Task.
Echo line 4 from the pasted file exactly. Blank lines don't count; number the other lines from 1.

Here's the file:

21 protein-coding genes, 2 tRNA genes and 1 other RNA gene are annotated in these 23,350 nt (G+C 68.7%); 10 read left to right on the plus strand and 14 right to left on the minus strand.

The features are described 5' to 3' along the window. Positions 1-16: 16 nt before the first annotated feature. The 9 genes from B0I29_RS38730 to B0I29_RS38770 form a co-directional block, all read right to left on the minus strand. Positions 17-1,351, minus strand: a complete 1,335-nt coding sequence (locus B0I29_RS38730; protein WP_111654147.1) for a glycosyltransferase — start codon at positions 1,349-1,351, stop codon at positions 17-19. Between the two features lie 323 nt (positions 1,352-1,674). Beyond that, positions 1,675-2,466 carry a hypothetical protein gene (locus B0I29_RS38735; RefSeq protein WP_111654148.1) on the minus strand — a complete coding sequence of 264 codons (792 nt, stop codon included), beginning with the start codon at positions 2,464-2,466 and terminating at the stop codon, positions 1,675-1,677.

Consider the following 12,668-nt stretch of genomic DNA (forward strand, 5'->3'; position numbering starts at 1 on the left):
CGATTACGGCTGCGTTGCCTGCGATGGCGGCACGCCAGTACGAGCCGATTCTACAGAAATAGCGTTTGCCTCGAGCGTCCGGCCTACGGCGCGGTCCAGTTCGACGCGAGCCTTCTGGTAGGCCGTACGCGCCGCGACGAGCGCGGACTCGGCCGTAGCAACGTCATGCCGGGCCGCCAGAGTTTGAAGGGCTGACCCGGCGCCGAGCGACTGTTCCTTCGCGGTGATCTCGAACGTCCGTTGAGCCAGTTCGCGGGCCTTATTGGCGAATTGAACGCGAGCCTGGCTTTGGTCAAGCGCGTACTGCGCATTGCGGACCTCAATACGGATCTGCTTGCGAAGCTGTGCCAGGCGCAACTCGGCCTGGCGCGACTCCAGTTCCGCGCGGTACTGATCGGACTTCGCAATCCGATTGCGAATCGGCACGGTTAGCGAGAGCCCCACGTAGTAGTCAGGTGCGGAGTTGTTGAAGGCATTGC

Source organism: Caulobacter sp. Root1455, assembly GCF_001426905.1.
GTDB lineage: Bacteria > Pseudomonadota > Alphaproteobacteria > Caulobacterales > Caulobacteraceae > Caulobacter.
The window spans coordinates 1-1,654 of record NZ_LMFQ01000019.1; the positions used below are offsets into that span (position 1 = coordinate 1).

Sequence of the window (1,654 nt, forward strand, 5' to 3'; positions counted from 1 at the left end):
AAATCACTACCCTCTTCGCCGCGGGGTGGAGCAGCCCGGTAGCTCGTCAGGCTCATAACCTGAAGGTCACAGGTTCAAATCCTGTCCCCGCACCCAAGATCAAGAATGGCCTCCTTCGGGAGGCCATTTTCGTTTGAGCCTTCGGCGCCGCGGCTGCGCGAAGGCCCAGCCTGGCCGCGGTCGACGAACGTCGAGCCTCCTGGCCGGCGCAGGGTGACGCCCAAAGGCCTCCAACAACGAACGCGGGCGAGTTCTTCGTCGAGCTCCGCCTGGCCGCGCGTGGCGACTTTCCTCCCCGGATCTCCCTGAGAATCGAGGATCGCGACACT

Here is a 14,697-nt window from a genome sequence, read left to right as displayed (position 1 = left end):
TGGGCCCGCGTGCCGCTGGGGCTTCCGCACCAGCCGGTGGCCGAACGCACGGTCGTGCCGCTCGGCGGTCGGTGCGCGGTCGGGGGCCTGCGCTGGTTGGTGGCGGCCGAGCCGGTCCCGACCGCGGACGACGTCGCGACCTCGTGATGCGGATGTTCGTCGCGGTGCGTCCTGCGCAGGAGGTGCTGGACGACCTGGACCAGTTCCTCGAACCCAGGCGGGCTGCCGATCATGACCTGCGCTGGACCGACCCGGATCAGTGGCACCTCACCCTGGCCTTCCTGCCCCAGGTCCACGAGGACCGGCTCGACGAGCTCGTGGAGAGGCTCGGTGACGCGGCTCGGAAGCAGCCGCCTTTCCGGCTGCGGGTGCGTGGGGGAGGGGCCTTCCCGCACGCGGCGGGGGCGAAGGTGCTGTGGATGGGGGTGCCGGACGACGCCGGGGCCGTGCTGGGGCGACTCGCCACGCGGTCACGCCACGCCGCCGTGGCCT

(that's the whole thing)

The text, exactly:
CGATTACGGCTGCGTTGCCTGCGATGGCGGCACGCCAGTACGAGCCGATTCTACAGAAATAGCGTTTGCCTCGAGCGTCCGGCCTACGGCGCGGTCCAGTTCGACGCGAGCCTTCTGGTAGGCCGTACGCGCCGCGACGAGCGCGGACTCGGCCGTAGCAACGTCATGCCGGGCCGCCAGAGTTTGAAGGGCTGACCCGGCGCCGAGCGACTGTTCCTTCGCGGTGATCTCGAACGTCCGTTGAGCCAGTTCGCGGGCCTTATTGGCGAATTGAACGCGAGCCTGGCTTTGGTCAAGCGCGTACTGCGCATTGCGGACCTCAATACGGATCTGCTTGCGAAGCTGTGCCAGGCGCAACTCGGCCTGGCGCGACTCCAGTTCCGCGCGGTACTGATCGGACTTCGCAATCCGATTGCGAATCGGCACGGTTAGCGAGAGCCCCACGTAGTAGTCAGGTGCGGAGTTGTTGAAGGCATTGC